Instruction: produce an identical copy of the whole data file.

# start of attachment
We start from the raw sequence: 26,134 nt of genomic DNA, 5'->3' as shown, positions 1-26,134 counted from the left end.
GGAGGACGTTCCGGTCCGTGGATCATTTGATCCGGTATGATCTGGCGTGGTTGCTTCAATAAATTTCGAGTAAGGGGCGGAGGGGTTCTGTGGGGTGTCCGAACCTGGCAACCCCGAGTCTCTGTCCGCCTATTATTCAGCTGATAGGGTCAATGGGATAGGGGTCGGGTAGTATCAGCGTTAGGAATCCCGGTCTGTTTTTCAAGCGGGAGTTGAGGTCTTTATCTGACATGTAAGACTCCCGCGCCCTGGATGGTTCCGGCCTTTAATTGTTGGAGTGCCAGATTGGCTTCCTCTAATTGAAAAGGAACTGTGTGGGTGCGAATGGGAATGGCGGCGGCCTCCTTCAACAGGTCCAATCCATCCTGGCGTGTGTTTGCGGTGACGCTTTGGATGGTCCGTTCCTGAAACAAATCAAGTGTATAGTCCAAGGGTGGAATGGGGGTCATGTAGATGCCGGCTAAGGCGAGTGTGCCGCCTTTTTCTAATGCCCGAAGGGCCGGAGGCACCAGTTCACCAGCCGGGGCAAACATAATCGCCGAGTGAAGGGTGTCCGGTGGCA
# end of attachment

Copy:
We start from the raw sequence: 26,134 nt of genomic DNA, 5'->3' as shown, positions 1-26,134 counted from the left end.
GGAGGACGTTCCGGTCCGTGGATCATTTGATCCGGTATGATCTGGCGTGGTTGCTTCAATAAATTTCGAGTAAGGGGCGGAGGGGTTCTGTGGGGTGTCCGAACCTGGCAACCCCGAGTCTCTGTCCGCCTATTATTCAGCTGATAGGGTCAATGGGATAGGGGTCGGGTAGTATCAGCGTTAGGAATCCCGGTCTGTTTTTCAAGCGGGAGTTGAGGTCTTTATCTGACATGTAAGACTCCCGCGCCCTGGATGGTTCCGGCCTTTAATTGTTGGAGTGCCAGATTGGCTTCCTCTAATTGAAAAGGAACTGTGTGGGTGCGAATGGGAATGGCGGCGGCCTCCTTCAACAGGTCCAATCCATCCTGGCGTGTGTTTGCGGTGACGCTTTGGATGGTCCGTTCCTGAAACAAATCAAGTGTATAGTCCAAGGGTGGAATGGGGGTCATGTAGATGCCGGCTAAGGCGAGTGTGCCGCCTTTTTCTAATGCCCGAAGGGCCGGAGGCACCAGTTCACCAGCCGGGGCAAACATAATCGCCGAGTGAAGGGTGTCCGGTGGCA